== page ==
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The Last Dragonslayer
Jasper Fforde
HarperCollins, 291 pages

The Last Dragonslayer
Jasper Fforde
Jasper Fforde was born in Wales. He spent several years as a focus puller on big-budget Hollywood productions. In the early 90s, he began to spend much of his free time writing short stories and then novels. His first published novel was The Eyre Affair.

Jasper Fforde Website
ISFDB Bibliography
SF Site Review: First Among Sequels
SF Site Review: Something Rotten
SF Site Review: The Well of Lost Plots
SF Site Review: The Eyre Affair
SF Site Review: Lost In A Good Book
SF Site Review: Lost In A Good Book

Past Feature Reviews
A review by David Soyka

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This is one of those books where you know exactly what to expect. Which is not necessarily a bad thing. I know what to expect from Häagen-Dazs rum raisin ice cream and just because the high-fat content is not necessarily the best thing to consume doesn't make the experience of eating it any less enjoyable.

If you've somehow managed to miss the Jasper Fforde juggernaut, he is the author of several serial parodies that variously poke fun at super agents and literary theory (Thursday Next), detective noir and kid stories (Nursery Crime Division) as well as dystopias and Wizard of Oz allusions (Shades of Grey). Think whimsical. Think smart-ass. Think about that unkempt guy in college who never attended classes but was obviously pretty smart and never at a loss for a wisecrack.

You're thinking Jasper Fforde.

The Last Dragonslayer is the latest addition to the Fforde stable, the first in of at least three volumes concerning the adventures of Jennifer Strange, adolescent foundling and indentured servant who manages the Kazam Mystical Arts Management, a collective of wizards for hire. Also it turns out that Strange is a chosen one (surprise, surprise), the last of a long line of Dragonslayers, destined to kill the last surviving dragon, thereby opening up the heretofore magically protected Dragonlands to land development. The bad guys here are not evil incarnate, just people with an eye for little else than profit and politicians with nothing else on their mind but expansion of their power (OK, I know some people think of that as evil incarnate, but nothing in the Lord Voldermort or Sauron class of pure forces of darkness, just normal human greed and stupidity).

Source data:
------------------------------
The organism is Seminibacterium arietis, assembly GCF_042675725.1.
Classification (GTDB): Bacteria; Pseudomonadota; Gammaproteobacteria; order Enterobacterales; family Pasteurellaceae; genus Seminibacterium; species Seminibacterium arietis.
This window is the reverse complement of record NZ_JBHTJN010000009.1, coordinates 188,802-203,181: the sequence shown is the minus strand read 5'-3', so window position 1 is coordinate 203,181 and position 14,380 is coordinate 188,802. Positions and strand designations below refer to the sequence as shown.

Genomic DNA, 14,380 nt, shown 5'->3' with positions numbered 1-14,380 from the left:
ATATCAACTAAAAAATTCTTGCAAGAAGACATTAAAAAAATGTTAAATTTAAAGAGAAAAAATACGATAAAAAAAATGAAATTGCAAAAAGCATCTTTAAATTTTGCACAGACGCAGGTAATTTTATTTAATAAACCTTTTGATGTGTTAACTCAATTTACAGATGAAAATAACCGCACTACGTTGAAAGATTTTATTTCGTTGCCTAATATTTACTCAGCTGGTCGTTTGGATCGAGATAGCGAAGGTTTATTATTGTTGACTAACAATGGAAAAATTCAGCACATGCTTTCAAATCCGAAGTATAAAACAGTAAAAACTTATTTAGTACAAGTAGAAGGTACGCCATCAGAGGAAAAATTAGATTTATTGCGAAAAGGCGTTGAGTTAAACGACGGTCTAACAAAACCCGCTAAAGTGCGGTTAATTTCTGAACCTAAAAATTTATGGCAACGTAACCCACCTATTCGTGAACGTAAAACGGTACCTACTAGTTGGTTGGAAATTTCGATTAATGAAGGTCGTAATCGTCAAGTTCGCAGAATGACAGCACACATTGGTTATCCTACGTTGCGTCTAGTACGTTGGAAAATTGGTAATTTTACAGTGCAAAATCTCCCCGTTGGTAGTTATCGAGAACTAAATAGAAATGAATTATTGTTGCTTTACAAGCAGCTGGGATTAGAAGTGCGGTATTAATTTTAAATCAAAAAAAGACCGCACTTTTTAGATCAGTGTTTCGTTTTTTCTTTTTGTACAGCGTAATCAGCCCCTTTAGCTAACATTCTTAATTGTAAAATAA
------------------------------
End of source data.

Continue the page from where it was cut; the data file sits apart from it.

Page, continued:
The satirical target here, of course, is young adult fantasy, which might explain in part why the Canadian edition (a U.S. version is planned for release in September 2012) is marketed as a "young adult book for ages 10 and up." True, the writing is characteristic of teen novels in which plot is paramount and characterization one-dimensional, with nothing subtle about the satire, and it lacks the literary witticisms of the Thursday Next series. That said, it should still bring a smile to the "...and up" readership.

So if you aren't going to wince about characters with the nicknames of Half and Full for brothers surnamed Price, you might appreciate such banter as when Jennifer explains the spell casting motions of her wizards to a client:

  "…[he] looks like he's playing an invisible harp."

"We call it harping because the hand movements that precede the firing of a spell look like someone trying to play an invisible harp."

"I'd never have guessed. Don't they use wands or something?"

"Wands, broomsticks and point hats are for the storybooks." I held up my index fingers. "These are what they use. We used to insure their fingers in the old days, but we can't afford the premiums now…"
p. 22-23

 

An easy, fun read that you could share a few knowing smirks with your own teenagers, or even just smirk for your own self-satisfaction.

Copyright © 2012 David Soyka

David Soyka is a former journalist and college teacher who writes the occasional short story and freelance article. He makes a living writing corporate marketing communications, which is a kind of fiction without the art.


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